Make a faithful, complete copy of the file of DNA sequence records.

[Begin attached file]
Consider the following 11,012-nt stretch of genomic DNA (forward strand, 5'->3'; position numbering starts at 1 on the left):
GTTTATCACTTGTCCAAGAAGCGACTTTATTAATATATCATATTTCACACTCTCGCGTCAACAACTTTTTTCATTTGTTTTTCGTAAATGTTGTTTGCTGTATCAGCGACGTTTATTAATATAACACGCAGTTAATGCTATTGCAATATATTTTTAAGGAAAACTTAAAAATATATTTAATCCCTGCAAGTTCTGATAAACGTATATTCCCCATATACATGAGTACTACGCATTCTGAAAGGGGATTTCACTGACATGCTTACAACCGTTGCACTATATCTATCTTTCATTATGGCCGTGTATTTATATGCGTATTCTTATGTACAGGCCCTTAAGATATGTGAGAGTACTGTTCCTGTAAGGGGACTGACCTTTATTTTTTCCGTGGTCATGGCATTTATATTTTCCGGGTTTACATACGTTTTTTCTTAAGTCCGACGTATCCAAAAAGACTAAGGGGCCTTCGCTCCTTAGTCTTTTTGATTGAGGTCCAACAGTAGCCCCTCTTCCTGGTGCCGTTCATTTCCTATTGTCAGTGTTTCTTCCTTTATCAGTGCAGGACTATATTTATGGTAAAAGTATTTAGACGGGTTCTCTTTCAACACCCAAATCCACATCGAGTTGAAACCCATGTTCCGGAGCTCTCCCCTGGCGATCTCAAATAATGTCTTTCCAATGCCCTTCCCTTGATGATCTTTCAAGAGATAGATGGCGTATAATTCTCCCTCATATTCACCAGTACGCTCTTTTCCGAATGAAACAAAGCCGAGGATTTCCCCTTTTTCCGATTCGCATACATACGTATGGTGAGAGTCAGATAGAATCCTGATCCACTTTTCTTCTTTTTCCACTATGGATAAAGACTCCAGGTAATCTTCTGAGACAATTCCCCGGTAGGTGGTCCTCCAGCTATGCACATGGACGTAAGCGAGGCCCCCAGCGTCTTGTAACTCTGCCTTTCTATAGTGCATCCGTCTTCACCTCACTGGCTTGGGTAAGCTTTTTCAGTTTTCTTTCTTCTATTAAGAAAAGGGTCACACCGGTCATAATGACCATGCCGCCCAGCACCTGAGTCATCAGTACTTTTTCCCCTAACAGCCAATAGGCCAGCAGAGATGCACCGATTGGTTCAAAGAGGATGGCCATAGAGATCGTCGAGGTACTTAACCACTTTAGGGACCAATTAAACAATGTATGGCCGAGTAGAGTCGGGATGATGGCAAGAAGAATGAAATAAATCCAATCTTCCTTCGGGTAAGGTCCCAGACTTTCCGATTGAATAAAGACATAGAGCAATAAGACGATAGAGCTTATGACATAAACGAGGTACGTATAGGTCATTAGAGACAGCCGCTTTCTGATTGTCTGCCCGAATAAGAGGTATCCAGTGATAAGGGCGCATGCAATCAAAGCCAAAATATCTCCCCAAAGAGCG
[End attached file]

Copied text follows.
Consider the following 11,012-nt stretch of genomic DNA (forward strand, 5'->3'; position numbering starts at 1 on the left):
GTTTATCACTTGTCCAAGAAGCGACTTTATTAATATATCATATTTCACACTCTCGCGTCAACAACTTTTTTCATTTGTTTTTCGTAAATGTTGTTTGCTGTATCAGCGACGTTTATTAATATAACACGCAGTTAATGCTATTGCAATATATTTTTAAGGAAAACTTAAAAATATATTTAATCCCTGCAAGTTCTGATAAACGTATATTCCCCATATACATGAGTACTACGCATTCTGAAAGGGGATTTCACTGACATGCTTACAACCGTTGCACTATATCTATCTTTCATTATGGCCGTGTATTTATATGCGTATTCTTATGTACAGGCCCTTAAGATATGTGAGAGTACTGTTCCTGTAAGGGGACTGACCTTTATTTTTTCCGTGGTCATGGCATTTATATTTTCCGGGTTTACATACGTTTTTTCTTAAGTCCGACGTATCCAAAAAGACTAAGGGGCCTTCGCTCCTTAGTCTTTTTGATTGAGGTCCAACAGTAGCCCCTCTTCCTGGTGCCGTTCATTTCCTATTGTCAGTGTTTCTTCCTTTATCAGTGCAGGACTATATTTATGGTAAAAGTATTTAGACGGGTTCTCTTTCAACACCCAAATCCACATCGAGTTGAAACCCATGTTCCGGAGCTCTCCCCTGGCGATCTCAAATAATGTCTTTCCAATGCCCTTCCCTTGATGATCTTTCAAGAGATAGATGGCGTATAATTCTCCCTCATATTCACCAGTACGCTCTTTTCCGAATGAAACAAAGCCGAGGATTTCCCCTTTTTCCGATTCGCATACATACGTATGGTGAGAGTCAGATAGAATCCTGATCCACTTTTCTTCTTTTTCCACTATGGATAAAGACTCCAGGTAATCTTCTGAGACAATTCCCCGGTAGGTGGTCCTCCAGCTATGCACATGGACGTAAGCGAGGCCCCCAGCGTCTTGTAACTCTGCCTTTCTATAGTGCATCCGTCTTCACCTCACTGGCTTGGGTAAGCTTTTTCAGTTTTCTTTCTTCTATTAAGAAAAGGGTCACACCGGTCATAATGACCATGCCGCCCAGCACCTGAGTCATCAGTACTTTTTCCCCTAACAGCCAATAGGCCAGCAGAGATGCACCGATTGGTTCAAAGAGGATGGCCATAGAGATCGTCGAGGTACTTAACCACTTTAGGGACCAATTAAACAATGTATGGCCGAGTAGAGTCGGGATGATGGCAAGAAGAATGAAATAAATCCAATCTTCCTTCGGGTAAGGTCCCAGACTTTCCGATTGAATAAAGACATAGAGCAATAAGACGATAGAGCTTATGACATAAACGAGGTACGTATAGGTCATTAGAGACAGCCGCTTTCTGATTGTCTGCCCGAATAAGAGGTATCCAGTGATAAGGGCGCATGCAATCAAAGCCAAAATATCTCCCCAAAGAGCG